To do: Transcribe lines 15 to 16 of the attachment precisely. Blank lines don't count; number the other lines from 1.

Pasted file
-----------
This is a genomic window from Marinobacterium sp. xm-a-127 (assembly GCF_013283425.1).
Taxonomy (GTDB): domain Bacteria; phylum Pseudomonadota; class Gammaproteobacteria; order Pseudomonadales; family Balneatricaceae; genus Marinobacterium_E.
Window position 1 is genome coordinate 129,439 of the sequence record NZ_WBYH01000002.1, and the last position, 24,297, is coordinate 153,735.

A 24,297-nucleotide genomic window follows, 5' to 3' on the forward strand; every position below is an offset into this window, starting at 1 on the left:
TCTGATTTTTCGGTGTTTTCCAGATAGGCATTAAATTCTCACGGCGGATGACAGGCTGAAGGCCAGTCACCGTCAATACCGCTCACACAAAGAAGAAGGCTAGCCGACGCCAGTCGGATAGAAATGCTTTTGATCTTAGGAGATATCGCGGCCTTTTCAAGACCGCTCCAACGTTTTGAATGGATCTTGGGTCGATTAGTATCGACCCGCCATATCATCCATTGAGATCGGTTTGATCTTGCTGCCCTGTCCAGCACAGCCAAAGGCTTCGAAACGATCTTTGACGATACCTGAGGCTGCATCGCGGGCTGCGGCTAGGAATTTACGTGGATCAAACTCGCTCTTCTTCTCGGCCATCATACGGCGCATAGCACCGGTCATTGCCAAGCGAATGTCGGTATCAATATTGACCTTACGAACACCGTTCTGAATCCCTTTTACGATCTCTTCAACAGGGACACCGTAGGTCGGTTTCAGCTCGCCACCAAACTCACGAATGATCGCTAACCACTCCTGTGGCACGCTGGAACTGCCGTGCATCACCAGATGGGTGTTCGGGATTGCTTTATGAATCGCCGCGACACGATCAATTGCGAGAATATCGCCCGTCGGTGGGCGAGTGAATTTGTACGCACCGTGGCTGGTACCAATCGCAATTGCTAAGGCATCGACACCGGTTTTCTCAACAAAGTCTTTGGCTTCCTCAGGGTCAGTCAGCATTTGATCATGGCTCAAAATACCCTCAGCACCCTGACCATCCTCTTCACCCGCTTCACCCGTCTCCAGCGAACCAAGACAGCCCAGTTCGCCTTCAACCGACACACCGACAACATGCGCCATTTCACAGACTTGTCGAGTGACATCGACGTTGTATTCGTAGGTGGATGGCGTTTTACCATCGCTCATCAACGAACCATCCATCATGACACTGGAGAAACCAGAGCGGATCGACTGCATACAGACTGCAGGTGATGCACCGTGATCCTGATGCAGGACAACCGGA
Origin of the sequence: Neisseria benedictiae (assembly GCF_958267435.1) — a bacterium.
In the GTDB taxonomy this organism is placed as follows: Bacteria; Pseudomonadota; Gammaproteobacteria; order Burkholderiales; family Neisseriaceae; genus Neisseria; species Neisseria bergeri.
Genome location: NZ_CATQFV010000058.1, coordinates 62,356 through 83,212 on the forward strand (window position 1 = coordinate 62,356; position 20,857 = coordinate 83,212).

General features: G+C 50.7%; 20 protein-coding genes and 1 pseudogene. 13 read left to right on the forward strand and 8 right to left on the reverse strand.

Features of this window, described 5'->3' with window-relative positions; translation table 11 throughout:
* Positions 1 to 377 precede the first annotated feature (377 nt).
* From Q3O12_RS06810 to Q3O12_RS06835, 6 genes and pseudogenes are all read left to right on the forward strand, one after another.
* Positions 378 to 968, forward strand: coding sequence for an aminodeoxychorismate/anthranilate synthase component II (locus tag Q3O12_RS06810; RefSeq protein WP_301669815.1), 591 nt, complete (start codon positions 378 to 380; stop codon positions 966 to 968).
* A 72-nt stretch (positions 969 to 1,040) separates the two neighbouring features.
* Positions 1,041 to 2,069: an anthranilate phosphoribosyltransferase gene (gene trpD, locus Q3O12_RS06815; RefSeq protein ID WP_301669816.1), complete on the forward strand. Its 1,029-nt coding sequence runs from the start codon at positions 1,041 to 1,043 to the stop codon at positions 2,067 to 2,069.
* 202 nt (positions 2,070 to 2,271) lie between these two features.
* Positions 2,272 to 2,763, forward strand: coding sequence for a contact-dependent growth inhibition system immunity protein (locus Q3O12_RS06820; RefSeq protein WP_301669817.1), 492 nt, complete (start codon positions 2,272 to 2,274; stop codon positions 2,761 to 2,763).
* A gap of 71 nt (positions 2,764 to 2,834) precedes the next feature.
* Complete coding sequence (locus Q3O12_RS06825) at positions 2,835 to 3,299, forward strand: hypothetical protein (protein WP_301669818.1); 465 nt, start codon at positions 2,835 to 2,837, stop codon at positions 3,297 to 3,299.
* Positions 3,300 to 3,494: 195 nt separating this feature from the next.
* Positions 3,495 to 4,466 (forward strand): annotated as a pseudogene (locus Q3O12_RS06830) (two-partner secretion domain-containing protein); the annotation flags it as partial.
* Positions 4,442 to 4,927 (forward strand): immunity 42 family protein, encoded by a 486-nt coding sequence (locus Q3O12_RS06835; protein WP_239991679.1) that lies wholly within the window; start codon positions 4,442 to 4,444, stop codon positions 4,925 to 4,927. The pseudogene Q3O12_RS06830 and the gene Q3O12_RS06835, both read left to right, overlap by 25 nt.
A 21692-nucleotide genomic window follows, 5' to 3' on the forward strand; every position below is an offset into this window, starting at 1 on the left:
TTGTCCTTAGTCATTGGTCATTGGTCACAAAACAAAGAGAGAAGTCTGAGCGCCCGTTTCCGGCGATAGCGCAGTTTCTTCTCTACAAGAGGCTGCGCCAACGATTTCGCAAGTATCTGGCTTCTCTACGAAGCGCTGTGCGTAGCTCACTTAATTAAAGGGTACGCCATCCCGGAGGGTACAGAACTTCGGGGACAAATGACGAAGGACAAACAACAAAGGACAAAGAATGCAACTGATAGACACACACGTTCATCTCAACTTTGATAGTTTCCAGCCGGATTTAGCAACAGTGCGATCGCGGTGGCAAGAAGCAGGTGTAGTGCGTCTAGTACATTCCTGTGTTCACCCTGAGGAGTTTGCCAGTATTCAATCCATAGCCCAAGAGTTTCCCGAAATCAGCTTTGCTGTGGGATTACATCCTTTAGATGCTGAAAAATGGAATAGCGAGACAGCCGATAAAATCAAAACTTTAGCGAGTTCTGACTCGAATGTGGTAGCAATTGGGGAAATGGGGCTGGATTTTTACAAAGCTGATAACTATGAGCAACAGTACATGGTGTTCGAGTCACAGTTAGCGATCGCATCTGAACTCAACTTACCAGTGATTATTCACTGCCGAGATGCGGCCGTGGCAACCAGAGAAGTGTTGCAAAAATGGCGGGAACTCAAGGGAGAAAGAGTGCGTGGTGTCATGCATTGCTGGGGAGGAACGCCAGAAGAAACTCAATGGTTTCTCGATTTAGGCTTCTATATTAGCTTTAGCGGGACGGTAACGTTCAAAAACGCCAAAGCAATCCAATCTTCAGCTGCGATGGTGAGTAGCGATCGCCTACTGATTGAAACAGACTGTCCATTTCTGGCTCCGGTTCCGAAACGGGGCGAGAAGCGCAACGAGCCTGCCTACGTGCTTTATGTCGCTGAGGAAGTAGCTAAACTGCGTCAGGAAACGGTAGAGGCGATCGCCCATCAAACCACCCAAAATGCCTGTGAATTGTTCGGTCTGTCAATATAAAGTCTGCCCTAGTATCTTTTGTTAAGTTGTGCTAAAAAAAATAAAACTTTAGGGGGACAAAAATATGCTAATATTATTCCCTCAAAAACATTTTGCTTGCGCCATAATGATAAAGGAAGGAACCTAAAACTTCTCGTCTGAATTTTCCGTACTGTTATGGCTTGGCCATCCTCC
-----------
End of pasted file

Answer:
* Positions 1,041 to 2,069: an anthranilate phosphoribosyltransferase gene (gene trpD, locus Q3O12_RS06815; RefSeq protein ID WP_301669816.1), complete on the forward strand. Its 1,029-nt coding sequence runs from the start codon at positions 1,041 to 1,043 to the stop codon at positions 2,067 to 2,069.
* 202 nt (positions 2,070 to 2,271) lie between these two features.